“Some call them scholar-athletes. I like that they are scholar-champions!”
So tweeted Chancellor Mark S. Wrighton Feb. 20, 2017, as a banner was hung in the Quad recognizing the women’s soccer team as the 2016 NCAA Division III National Champions.
Whether tweeting affirmations, giving pep talks, cheering at the games or hosting championship celebrations, Chancellor Wrighton has been one of Bears sports’ biggest fans. And over the years, he’s had many opportunities to appreciate and acknowledge Washington University’s amazing athletes and their triumphs.
“There are some aspects of the university that have been really fun for me,” Wrighton says. “One is athletics. I’ve enjoyed the spectator sports, and we’ve had tremendous success.”
During his tenure, the Bears won 170 UAA championships and 18 NCAA Division III championships, with both women’s volleyball and basketball capturing five national titles apiece. Volleyball now has a total of 10 championships to its credit. Further, 19 student-athletes and three relay teams have won a combined 28 individual NCAA championships in their respective sports.
“John Schael was director of athletics for 36 years and now has been succeeded by Anthony Azama,” Wrighton says. “We’ve had great teams, outstanding coaches and staff and, of course, amazing students whom we call scholar-champions.”
Wrighton is keen to recognize the scholar side of the “scholar-champions” equation. Tweeting on Sept. 14, 2017, he applauded the women’s track and field team’s academic achievement: “Thanks to the scholar-champions of Washington University. Our newest champions had a cumulative 3.55 grade-point average.”
Truly, these students leave it all on the field and in the classroom. While Wrighton has been chancellor, 97 scholar-champions were recognized with Academic All-American honors. And several garnered additional impressive honors: Brad Klein, BS ’98, a star linebacker, for example, received the prestigious Woody Hayes National Scholar-Athlete Award in 1998; women’s basketball center Alia Fischer, AB ’00, won the Jostens Trophy for the premier DIII student-athlete in 2000; Brandon Roberts, MD, BSBME ’03, was named the 2002 Healthsouth Draddy Award Recipient, which is referred to as the “Academic Heisman” for college football; men’s basketball star Troy Ruths, BS ’08, was named ESPN The Magazine Academic All-America Player of the year in 2007 as well as the Jostens DIII Player of the Year and Final Four MVP in 2008; Liz Phillips, BS ’12, who held a 4.0 grade-point average as a biomedical engineering student as well as the indoor mile and outdoor 1,500m records, earned the 2012 NCAA Woman of the Year award; and women’s soccer goalkeeper Lizzy Crist, BS ’17, was named the 2017 NCAA Woman of the Year.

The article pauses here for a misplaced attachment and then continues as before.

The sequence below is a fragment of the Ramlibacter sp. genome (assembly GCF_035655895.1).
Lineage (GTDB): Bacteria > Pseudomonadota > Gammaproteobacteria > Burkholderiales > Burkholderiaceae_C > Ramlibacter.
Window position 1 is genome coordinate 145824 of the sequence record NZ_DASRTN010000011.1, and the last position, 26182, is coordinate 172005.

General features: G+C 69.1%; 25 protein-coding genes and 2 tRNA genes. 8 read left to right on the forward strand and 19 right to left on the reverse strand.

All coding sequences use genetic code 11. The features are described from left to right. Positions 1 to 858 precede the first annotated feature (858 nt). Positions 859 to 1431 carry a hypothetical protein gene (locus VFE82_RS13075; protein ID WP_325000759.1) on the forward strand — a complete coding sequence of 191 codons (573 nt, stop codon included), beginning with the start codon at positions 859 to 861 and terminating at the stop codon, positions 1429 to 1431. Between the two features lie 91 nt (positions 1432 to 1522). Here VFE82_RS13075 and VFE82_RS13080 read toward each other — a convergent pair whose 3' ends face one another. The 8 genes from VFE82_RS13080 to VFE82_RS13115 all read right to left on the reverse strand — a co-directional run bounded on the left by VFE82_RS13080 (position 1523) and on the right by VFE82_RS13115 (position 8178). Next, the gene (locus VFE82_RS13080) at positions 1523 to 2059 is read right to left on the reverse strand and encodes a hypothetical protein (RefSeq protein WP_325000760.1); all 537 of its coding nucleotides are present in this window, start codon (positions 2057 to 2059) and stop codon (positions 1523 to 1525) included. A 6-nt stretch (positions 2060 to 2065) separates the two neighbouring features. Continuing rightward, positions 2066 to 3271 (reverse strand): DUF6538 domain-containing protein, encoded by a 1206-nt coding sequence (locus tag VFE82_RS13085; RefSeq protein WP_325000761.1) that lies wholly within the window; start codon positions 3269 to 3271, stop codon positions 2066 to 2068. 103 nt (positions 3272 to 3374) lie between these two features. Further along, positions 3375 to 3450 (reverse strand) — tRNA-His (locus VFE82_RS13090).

“The Washington University Athletics Program is what it is today because of Chancellor Wrighton’s incredible wisdom and leadership,” John Schael says. “He has been a tremendous advocate for athletic values and how they enhance the educational experience of the young women and men of the university, as well as for Title IX and facility enhancements, coaches and more. In my years as director of athletics, I could not have had a better teammate.”
Competing in the University Athletic Association conference in Division III — a conference that prioritizes academic achievement — these scholar-champions do not play in front of sold-out crowds in megavenues, but the enthusiasm of their devoted fans is no less evident. And one of those most devoted has been Chancellor Wrighton.
“We have a tremendous program,” he says, “and I’m looking forward to following athletics as I continue the next phase of my career.”